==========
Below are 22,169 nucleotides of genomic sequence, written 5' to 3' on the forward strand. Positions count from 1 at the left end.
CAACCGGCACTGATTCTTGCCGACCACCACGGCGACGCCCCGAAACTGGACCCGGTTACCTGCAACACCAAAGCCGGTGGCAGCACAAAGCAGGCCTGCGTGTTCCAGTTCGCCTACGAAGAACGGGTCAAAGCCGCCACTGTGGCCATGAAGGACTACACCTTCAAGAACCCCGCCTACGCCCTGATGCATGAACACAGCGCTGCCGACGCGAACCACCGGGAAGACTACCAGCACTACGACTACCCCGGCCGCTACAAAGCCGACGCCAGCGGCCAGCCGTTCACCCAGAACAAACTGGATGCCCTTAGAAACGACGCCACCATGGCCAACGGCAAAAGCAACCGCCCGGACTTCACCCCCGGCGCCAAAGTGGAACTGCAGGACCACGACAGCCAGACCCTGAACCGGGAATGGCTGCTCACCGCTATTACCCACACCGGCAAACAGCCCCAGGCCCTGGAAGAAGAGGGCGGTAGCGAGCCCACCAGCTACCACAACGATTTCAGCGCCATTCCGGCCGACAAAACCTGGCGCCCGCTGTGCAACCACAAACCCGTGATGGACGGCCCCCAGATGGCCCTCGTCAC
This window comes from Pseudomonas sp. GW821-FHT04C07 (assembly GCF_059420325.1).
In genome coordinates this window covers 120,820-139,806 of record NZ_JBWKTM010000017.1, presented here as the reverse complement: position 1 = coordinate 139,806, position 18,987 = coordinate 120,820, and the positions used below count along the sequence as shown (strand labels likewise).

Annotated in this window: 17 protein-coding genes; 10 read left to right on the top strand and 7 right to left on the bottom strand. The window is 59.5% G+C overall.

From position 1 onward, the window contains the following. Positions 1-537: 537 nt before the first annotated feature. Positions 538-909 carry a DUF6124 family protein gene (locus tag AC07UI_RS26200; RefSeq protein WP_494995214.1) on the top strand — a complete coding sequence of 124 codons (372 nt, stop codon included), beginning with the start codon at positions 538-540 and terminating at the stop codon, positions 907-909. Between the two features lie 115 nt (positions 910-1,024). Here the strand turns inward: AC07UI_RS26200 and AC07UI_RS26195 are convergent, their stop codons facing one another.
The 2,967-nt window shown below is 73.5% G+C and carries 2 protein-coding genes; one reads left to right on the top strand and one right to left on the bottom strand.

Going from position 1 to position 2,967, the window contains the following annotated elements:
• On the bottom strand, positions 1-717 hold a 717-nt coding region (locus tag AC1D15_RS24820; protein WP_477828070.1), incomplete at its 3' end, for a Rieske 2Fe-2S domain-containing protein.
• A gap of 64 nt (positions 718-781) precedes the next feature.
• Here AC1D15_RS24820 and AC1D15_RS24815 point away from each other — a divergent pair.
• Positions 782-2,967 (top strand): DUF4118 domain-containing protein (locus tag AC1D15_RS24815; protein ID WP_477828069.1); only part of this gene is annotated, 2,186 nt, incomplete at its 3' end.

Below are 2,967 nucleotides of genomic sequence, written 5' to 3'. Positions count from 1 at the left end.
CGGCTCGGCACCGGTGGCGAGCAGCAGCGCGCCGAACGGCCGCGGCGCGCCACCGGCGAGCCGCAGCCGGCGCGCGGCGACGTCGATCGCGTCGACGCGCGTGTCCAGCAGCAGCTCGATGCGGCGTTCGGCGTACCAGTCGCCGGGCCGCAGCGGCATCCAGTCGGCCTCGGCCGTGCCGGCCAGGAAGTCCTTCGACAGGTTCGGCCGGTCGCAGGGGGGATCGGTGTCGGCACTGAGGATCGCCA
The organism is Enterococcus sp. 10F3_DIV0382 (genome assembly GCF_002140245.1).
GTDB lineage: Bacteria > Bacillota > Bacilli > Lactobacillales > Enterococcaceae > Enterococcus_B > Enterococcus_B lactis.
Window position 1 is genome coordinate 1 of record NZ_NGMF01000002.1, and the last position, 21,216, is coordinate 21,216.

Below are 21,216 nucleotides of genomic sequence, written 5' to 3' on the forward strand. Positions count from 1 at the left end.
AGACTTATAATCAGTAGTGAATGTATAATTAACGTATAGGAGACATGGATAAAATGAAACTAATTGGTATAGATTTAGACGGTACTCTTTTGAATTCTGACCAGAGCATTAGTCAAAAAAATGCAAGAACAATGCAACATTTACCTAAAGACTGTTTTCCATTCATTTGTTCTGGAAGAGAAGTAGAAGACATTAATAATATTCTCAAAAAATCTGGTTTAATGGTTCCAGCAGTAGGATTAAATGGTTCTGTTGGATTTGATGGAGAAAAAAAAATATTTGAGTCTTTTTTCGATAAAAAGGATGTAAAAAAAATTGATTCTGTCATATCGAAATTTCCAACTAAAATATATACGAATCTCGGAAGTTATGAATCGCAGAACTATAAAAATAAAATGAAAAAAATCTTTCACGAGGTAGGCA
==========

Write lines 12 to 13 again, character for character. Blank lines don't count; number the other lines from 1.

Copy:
• Positions 782-2,967 (top strand): DUF4118 domain-containing protein (locus tag AC1D15_RS24815; protein ID WP_477828069.1); only part of this gene is annotated, 2,186 nt, incomplete at its 3' end.

Below are 2,967 nucleotides of genomic sequence, written 5' to 3'. Positions count from 1 at the left end.